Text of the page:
House Advances Health Care Bills Not Expected to Pass Senate

WASHINGTON (CN) – House members on Thursday advanced a bundle of bills designed to lower prescription drug prices and strengthen health care funding.

The U.S. House voted 234 to 183 on Thursday night, with Democrats prevailing, to pass House Resolution 987— a legislative package combining seven bills, three of which are related to lowering prescription drug costs.

The other four bills, introduced by Democrats, focus on strengthening the Affordable Care Act.

The package is not expected to advance in the Senate as Democratic sponsors were accused of inserting the “poison pill” of partisanship into an otherwise bipartisan topic with the inclusion of health care funding proposals.

With a unanimous vote, the House Judiciary Committee on April 30 advanced three key pieces of Thursday’s legislative package. These proposals are intended to reduce prescription drug prices for consumers and are majorly supported across the aisle.

Among the legislation passed in April and again on Thursday are proposals to stop brand name drug manufacturers from using patent-related legal settlements to delay the introduction of generic versions of the medicines to consumers.

That bill, which is similar in focus to the other two, was introduced by Committee Chairman Jerrold Nadler (D-NY) and ranking member Doug Collins (R-GA).

In most cases, brand name pharmaceuticals are protected from competition brought by their generic counterparts for five years after the original patent is granted.

Democrats argued on the floor Thursday that generic versions of medication can be more affordable for consumers, and create better options and competition.

Better competition among pharmaceutical manufacturers, more options and subsequently lower drug costs for consumers were desires expressed by both Democratic House members and Oregon Rep. Greg Walden, who spoke for Republicans during Thursday’s pre-vote debate.

Rep. Walden on Thursday contested, however, proposed requirements to more greatly fund Navigator programs and require that their services better educate and assist underserved communities.

Navigator programs were created under the Affordable Care Act. These programs are comprised of individuals and organizations that are required to help consumers explore their options and enroll in best-fitting health care plans, including coverage offered through Medicaid and state-based health care providers.

The Centers for Medicare and Medicaid Services provides funding for Navigator programs in most states, but in 2017, federal funding for it was reduced by about 43%.

Pointing fingers toward the Trump administration on Thursday, several House Democrats pitched amendments that would restore funding for these programs and reverse President Donald Trump’s efforts to quash the Obama-era Affordable Care Act.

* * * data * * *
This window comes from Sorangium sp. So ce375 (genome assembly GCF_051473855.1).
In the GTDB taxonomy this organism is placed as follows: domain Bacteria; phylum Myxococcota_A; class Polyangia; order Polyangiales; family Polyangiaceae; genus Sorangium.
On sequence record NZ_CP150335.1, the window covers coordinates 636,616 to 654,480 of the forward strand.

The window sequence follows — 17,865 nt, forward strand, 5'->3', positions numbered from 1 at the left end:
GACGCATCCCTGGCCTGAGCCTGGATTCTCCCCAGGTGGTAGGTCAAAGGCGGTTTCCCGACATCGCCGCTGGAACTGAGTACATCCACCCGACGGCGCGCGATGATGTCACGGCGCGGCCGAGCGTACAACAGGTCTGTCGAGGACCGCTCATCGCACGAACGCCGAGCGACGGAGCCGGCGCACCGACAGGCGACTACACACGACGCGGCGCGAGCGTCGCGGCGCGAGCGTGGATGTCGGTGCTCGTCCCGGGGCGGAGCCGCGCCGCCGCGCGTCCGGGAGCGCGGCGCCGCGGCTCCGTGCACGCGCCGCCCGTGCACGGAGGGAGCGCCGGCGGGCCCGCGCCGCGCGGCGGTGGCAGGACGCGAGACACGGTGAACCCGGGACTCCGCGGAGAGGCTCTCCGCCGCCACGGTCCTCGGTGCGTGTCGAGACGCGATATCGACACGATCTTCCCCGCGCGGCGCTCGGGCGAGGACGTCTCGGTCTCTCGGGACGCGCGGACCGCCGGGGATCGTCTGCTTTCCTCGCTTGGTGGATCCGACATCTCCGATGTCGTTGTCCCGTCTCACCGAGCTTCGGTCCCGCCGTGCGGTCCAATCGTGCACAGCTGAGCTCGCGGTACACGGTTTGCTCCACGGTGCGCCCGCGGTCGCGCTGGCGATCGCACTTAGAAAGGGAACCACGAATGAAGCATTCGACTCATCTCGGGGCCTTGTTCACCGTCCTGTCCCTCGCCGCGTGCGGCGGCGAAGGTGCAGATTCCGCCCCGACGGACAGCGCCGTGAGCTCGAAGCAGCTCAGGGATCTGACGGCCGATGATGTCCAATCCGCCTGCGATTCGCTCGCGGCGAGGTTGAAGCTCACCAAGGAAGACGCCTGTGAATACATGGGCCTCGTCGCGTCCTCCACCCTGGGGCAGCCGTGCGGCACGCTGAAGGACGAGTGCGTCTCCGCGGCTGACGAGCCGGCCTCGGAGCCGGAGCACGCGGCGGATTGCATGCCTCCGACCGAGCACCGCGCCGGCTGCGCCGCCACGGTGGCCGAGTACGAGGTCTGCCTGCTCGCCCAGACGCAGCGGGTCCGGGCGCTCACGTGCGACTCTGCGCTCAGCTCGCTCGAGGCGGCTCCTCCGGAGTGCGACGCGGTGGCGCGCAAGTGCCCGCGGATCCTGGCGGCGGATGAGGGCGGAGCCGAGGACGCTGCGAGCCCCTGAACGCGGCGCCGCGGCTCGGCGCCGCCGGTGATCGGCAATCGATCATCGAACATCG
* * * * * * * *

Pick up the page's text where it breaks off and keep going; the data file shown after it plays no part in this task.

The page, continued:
Walden told Congress he was outraged to learn that people hired by Navigator programs do not already work to provide transparency and to serve low-income areas, arguing that more money should not be poured into this initiative.

He said President Trump has done more to fix health care programs than any other president and cited a 2017 Las Vegas Review-Journal editorial that deemed the Navigator program a “make-work government jobs program rife with corruption and highly susceptible to scam artists.”

Though the package passed on Thursday, mostly containing Democrat-supported amendments, partisan tension concerning its contents did not end at Navigator program disagreements.

Presenting an amendment to put limits to “junk” health insurance plans, Virginia Democrat Rep. Jennifer Wexton condemned the president’s bolstering of short-term plans, which do not have to provide the same protections as the Affordable Care Act does.

Walden said these short-term plans serve an important role in filling gaps in coverage, but their different set of regulations can cause discrimination against people who have a pre-existing condition.

Both said they support requiring short-term health insurance providers to fully disclose what is covered under every plan, a sentiment that aligned with Thursday’s theme of health care and pharmaceutical industry transparency.

The Association for Accessible Medicines, a group that advocates for generic drugs, sent two letters to Congress Thursday and shared them with Courthouse News.

The organization rejects the proposal to block patent settlements, stating that the legislation could be harmful to manufacturers and overbroad.  

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